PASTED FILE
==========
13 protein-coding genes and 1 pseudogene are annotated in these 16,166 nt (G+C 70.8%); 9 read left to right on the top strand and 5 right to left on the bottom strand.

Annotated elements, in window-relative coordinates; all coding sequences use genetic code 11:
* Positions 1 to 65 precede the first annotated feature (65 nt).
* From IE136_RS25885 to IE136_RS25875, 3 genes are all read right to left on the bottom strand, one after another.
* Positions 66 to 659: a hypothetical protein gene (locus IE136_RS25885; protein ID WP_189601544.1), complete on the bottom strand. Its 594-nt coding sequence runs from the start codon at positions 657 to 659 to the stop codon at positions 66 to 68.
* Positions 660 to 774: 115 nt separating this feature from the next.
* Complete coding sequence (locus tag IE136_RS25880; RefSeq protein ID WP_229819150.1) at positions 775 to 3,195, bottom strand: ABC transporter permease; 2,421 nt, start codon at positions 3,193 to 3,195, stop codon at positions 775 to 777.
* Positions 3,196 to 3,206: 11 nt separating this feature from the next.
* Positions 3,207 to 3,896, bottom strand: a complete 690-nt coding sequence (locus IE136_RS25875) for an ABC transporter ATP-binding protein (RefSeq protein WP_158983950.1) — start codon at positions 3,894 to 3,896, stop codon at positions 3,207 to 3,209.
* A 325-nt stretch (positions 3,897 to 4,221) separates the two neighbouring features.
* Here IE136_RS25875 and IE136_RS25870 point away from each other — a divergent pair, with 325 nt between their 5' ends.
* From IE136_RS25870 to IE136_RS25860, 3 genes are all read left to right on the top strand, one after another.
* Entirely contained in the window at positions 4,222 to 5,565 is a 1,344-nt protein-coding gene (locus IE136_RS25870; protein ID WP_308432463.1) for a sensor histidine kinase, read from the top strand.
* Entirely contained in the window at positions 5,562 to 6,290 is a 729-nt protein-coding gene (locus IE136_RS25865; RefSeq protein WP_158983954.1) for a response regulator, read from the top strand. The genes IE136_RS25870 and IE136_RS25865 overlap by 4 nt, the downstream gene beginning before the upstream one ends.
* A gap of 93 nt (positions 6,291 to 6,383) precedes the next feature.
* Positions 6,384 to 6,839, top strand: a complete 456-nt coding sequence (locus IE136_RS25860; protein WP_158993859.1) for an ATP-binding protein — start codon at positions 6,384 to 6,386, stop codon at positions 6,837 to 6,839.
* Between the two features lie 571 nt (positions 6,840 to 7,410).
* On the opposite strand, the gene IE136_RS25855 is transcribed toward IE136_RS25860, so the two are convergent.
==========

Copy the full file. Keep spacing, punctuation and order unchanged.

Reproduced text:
13 protein-coding genes and 1 pseudogene are annotated in these 16,166 nt (G+C 70.8%); 9 read left to right on the top strand and 5 right to left on the bottom strand.

Annotated elements, in window-relative coordinates; all coding sequences use genetic code 11:
* Positions 1 to 65 precede the first annotated feature (65 nt).
* From IE136_RS25885 to IE136_RS25875, 3 genes are all read right to left on the bottom strand, one after another.
* Positions 66 to 659: a hypothetical protein gene (locus IE136_RS25885; protein ID WP_189601544.1), complete on the bottom strand. Its 594-nt coding sequence runs from the start codon at positions 657 to 659 to the stop codon at positions 66 to 68.
* Positions 660 to 774: 115 nt separating this feature from the next.
* Complete coding sequence (locus tag IE136_RS25880; RefSeq protein ID WP_229819150.1) at positions 775 to 3,195, bottom strand: ABC transporter permease; 2,421 nt, start codon at positions 3,193 to 3,195, stop codon at positions 775 to 777.
* Positions 3,196 to 3,206: 11 nt separating this feature from the next.
* Positions 3,207 to 3,896, bottom strand: a complete 690-nt coding sequence (locus IE136_RS25875) for an ABC transporter ATP-binding protein (RefSeq protein WP_158983950.1) — start codon at positions 3,894 to 3,896, stop codon at positions 3,207 to 3,209.
* A 325-nt stretch (positions 3,897 to 4,221) separates the two neighbouring features.
* Here IE136_RS25875 and IE136_RS25870 point away from each other — a divergent pair, with 325 nt between their 5' ends.
* From IE136_RS25870 to IE136_RS25860, 3 genes are all read left to right on the top strand, one after another.
* Entirely contained in the window at positions 4,222 to 5,565 is a 1,344-nt protein-coding gene (locus IE136_RS25870; protein ID WP_308432463.1) for a sensor histidine kinase, read from the top strand.
* Entirely contained in the window at positions 5,562 to 6,290 is a 729-nt protein-coding gene (locus IE136_RS25865; RefSeq protein WP_158983954.1) for a response regulator, read from the top strand. The genes IE136_RS25870 and IE136_RS25865 overlap by 4 nt, the downstream gene beginning before the upstream one ends.
* A gap of 93 nt (positions 6,291 to 6,383) precedes the next feature.
* Positions 6,384 to 6,839, top strand: a complete 456-nt coding sequence (locus IE136_RS25860; protein WP_158993859.1) for an ATP-binding protein — start codon at positions 6,384 to 6,386, stop codon at positions 6,837 to 6,839.
* Between the two features lie 571 nt (positions 6,840 to 7,410).
* On the opposite strand, the gene IE136_RS25855 is transcribed toward IE136_RS25860, so the two are convergent.